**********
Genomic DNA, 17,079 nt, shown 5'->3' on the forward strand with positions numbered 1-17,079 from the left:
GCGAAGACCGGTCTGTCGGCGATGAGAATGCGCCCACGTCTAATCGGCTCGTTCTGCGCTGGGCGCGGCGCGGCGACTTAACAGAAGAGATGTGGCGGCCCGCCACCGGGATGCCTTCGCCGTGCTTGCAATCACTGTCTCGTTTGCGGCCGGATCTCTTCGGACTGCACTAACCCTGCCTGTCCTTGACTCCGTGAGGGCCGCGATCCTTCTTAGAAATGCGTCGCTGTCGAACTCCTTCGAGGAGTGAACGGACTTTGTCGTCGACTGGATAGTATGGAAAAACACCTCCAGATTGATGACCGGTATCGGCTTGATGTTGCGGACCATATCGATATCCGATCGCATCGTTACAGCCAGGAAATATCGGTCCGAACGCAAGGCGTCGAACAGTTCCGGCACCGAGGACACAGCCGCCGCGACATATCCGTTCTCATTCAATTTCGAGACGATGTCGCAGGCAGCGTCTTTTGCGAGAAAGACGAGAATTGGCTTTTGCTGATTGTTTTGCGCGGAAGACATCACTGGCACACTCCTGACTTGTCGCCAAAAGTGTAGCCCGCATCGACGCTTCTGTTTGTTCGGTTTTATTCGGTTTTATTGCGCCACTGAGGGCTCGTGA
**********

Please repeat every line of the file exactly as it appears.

Genomic DNA, 17,079 nt, shown 5'->3' on the forward strand with positions numbered 1-17,079 from the left:
GCGAAGACCGGTCTGTCGGCGATGAGAATGCGCCCACGTCTAATCGGCTCGTTCTGCGCTGGGCGCGGCGCGGCGACTTAACAGAAGAGATGTGGCGGCCCGCCACCGGGATGCCTTCGCCGTGCTTGCAATCACTGTCTCGTTTGCGGCCGGATCTCTTCGGACTGCACTAACCCTGCCTGTCCTTGACTCCGTGAGGGCCGCGATCCTTCTTAGAAATGCGTCGCTGTCGAACTCCTTCGAGGAGTGAACGGACTTTGTCGTCGACTGGATAGTATGGAAAAACACCTCCAGATTGATGACCGGTATCGGCTTGATGTTGCGGACCATATCGATATCCGATCGCATCGTTACAGCCAGGAAATATCGGTCCGAACGCAAGGCGTCGAACAGTTCCGGCACCGAGGACACAGCCGCCGCGACATATCCGTTCTCATTCAATTTCGAGACGATGTCGCAGGCAGCGTCTTTTGCGAGAAAGACGAGAATTGGCTTTTGCTGATTGTTTTGCGCGGAAGACATCACTGGCACACTCCTGACTTGTCGCCAAAAGTGTAGCCCGCATCGACGCTTCTGTTTGTTCGGTTTTATTCGGTTTTATTGCGCCACTGAGGGCTCGTGA